October 1996
Volume 37, Issue 11
Free
Articles  |   October 1996
Identification of a novel, sodium-dependent, reduced glutathione transporter in the rat lens epithelium.
Author Affiliations
  • R Kannan
    Division of Gastrointestinal and Liver Diseases, University of Southern California School of Medicine, Los Angeles 90033, USA.
  • J R Yi
    Division of Gastrointestinal and Liver Diseases, University of Southern California School of Medicine, Los Angeles 90033, USA.
  • D Tang
    Division of Gastrointestinal and Liver Diseases, University of Southern California School of Medicine, Los Angeles 90033, USA.
  • B V Zlokovic
    Division of Gastrointestinal and Liver Diseases, University of Southern California School of Medicine, Los Angeles 90033, USA.
  • N Kaplowitz
    Division of Gastrointestinal and Liver Diseases, University of Southern California School of Medicine, Los Angeles 90033, USA.
Investigative Ophthalmology & Visual Science October 1996, Vol.37, 2269-2275. doi:
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      R Kannan, J R Yi, D Tang, B V Zlokovic, N Kaplowitz; Identification of a novel, sodium-dependent, reduced glutathione transporter in the rat lens epithelium.. Invest. Ophthalmol. Vis. Sci. 1996;37(11):2269-2275.

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      © ARVO (1962-2015); The Authors (2016-present)

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Abstract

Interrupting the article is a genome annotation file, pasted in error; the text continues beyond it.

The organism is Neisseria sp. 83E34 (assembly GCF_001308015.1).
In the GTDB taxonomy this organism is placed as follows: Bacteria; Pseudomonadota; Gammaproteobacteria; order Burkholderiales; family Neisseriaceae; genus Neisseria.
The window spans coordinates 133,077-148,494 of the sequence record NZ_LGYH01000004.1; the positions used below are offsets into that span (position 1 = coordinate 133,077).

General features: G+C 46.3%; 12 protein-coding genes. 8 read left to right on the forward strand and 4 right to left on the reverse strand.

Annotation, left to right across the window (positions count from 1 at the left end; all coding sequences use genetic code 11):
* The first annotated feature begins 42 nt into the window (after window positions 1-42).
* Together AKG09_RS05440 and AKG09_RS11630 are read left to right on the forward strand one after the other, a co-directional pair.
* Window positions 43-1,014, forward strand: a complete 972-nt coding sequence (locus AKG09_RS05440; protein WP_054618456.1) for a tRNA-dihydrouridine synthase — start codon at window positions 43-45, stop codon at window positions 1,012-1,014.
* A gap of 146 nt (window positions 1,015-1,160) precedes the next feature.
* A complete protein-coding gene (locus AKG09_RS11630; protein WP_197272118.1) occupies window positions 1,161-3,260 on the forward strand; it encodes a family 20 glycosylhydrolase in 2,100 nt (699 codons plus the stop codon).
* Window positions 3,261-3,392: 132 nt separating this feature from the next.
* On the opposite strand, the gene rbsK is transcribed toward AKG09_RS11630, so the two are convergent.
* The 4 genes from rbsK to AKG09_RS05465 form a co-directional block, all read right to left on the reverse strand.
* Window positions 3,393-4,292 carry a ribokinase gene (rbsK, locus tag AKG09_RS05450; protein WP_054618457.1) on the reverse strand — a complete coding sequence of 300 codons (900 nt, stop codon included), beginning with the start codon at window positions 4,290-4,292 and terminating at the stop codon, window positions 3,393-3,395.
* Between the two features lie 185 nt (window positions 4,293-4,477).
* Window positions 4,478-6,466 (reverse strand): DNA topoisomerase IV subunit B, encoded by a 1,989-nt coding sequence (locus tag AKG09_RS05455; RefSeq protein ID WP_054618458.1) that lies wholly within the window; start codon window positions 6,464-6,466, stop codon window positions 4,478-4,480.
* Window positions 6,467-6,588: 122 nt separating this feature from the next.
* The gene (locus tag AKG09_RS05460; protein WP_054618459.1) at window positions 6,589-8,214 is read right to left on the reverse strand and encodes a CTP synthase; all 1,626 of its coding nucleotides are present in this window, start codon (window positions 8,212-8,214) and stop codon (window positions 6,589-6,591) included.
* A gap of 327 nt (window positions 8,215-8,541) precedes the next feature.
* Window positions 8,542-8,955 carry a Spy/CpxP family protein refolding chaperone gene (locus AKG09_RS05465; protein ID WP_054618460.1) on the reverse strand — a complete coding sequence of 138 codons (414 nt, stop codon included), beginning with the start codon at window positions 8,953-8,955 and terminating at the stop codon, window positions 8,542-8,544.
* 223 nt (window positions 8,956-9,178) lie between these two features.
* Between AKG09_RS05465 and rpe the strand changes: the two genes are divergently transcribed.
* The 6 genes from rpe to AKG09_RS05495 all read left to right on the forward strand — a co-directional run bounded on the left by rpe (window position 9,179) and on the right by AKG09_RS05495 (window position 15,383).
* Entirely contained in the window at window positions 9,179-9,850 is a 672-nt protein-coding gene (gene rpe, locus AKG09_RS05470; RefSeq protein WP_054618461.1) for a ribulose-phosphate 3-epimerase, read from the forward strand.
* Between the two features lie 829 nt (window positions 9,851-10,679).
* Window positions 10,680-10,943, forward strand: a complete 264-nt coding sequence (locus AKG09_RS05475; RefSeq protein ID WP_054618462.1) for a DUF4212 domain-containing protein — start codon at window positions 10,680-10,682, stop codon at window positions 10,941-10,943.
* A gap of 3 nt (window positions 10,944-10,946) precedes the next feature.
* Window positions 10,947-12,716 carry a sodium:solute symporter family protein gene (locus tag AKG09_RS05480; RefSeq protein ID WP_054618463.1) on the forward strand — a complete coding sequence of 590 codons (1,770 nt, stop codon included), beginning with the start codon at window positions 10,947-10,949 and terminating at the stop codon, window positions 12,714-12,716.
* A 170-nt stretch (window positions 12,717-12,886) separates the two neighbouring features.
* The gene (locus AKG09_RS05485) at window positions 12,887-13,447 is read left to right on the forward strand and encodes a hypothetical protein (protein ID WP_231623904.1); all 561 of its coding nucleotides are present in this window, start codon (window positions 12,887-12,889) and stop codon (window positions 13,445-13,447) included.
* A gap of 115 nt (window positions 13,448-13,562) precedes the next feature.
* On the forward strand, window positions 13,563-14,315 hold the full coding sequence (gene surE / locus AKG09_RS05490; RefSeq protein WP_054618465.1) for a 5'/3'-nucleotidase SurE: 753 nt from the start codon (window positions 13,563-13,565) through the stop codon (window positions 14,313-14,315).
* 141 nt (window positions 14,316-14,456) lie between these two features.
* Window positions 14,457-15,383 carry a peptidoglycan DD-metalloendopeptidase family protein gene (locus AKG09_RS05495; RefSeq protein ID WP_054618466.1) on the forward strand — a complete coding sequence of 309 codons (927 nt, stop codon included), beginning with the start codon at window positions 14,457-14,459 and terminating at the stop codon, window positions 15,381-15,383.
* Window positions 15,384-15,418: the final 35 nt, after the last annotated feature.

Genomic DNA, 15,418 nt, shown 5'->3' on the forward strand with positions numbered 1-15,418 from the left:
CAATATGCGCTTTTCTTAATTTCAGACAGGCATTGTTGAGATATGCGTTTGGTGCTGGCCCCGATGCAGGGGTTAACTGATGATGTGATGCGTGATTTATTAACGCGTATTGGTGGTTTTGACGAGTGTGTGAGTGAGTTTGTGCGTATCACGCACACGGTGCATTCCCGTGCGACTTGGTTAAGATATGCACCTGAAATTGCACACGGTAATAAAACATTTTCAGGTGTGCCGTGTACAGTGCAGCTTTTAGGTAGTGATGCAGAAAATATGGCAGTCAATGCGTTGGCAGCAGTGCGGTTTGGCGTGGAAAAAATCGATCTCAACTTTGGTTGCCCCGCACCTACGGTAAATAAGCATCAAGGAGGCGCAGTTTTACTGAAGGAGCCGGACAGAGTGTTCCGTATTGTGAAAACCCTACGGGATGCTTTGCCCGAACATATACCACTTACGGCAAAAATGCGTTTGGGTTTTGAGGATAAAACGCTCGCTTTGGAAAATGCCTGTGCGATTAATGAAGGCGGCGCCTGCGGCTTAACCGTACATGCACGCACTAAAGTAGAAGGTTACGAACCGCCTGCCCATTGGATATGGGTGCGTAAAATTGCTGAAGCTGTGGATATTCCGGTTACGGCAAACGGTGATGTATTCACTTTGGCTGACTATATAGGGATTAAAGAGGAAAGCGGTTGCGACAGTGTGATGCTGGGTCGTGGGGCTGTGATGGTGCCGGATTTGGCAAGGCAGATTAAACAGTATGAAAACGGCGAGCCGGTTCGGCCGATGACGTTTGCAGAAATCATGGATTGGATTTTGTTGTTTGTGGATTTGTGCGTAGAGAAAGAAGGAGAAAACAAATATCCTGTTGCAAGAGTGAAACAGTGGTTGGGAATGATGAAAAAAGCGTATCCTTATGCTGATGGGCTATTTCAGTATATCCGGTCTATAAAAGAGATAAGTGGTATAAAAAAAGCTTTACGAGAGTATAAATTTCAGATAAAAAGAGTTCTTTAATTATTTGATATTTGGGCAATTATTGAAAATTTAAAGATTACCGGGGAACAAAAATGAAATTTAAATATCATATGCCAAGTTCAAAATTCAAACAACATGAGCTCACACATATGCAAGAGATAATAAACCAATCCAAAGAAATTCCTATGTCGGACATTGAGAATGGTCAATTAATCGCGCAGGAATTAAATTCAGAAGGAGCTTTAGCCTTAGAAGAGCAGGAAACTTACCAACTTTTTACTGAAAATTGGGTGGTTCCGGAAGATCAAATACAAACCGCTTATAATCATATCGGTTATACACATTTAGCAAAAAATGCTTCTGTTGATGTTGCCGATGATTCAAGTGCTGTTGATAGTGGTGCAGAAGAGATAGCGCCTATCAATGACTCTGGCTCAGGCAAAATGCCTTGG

PURPOSE: To determine whether glutathione (GSH) transporter(s) other than the previously identified rat canalicular GSH transporter (RcGshT) is present in the lens. METHODS: Poly (A) +RNA isolated from rat and guinea pig lens cortex and epithelium was injected into Xenopus laevis oocytes. The effect of sodium removal was determined by measuring cell-associated radioactivity in lenticular epithelium or cortex mRNA injected oocytes (pretreated with acivicin to inhibit gamma glutamyltranspeptidase) after 1 hour of incubation in NaCl medium or choline chloride (Na(+)-free) medium containing tracer GSH (plus unlabeled GSH). The effect of 2 mM bromosulfophthalein-GSH (BSP-GSH) on GSH uptake in the lens epithelium and cortex in NaCl medium at two GSH concentrations also was determined. The molecular form of uptake of GSH in lens epithelial mRNA-injected oocytes was examined by high-performance liquid chromatography. Western blot analysis was performed to study the presence of RcGshT in the cortex and epithelium. RESULTS: Oocytes injected with mRNA from rat and guinea pig lens epithelium and cortex compartments expressed GSH transport. High-performance liquid chromatography confirmed that epithelial uptake was as intact GSH under conditions of inhibition of GSH synthesis with dl-buthionine sulfoximine. The mean GSH uptake (nmol/oocyte per hour) in epithelial mRNA-injected oocytes was significantly reduced (P < 0.01, n = 4 oocyte preparations) under Na(+)-free conditions compared to NaCl medium at 0.05 mM and 2 mM GSH in the medium. Uptake in cortical mRNA-injected oocytes was unaffected by Na+ removal. Lens epithelial uptake exhibited a strong inhibition by BSP-GSH at 0.05 mM (55%) and 2 mM (64%), whereas cortical uptake was unaffected by BSP-GSH. Western blot analysis identified RcGshT in the cortical and epithelial regions. CONCLUSIONS: Results from the current study provide strong evidence for the presence of a hitherto unreported Na(+)-dependent, BSP-GSH inhibitable GSH transporter in the lens epithelium, which may mediate concentrative, basolateral uptake of aqueous GSH consistent with in situ eye perfusion studies. The Na(+)-independent, BSP-GSH insensitive RcGshT may function as an apical GSH effluxer in lens epithelium and in mediating concentration gradient driven inward GSH movement by uptake-efflux in the lens cortex.

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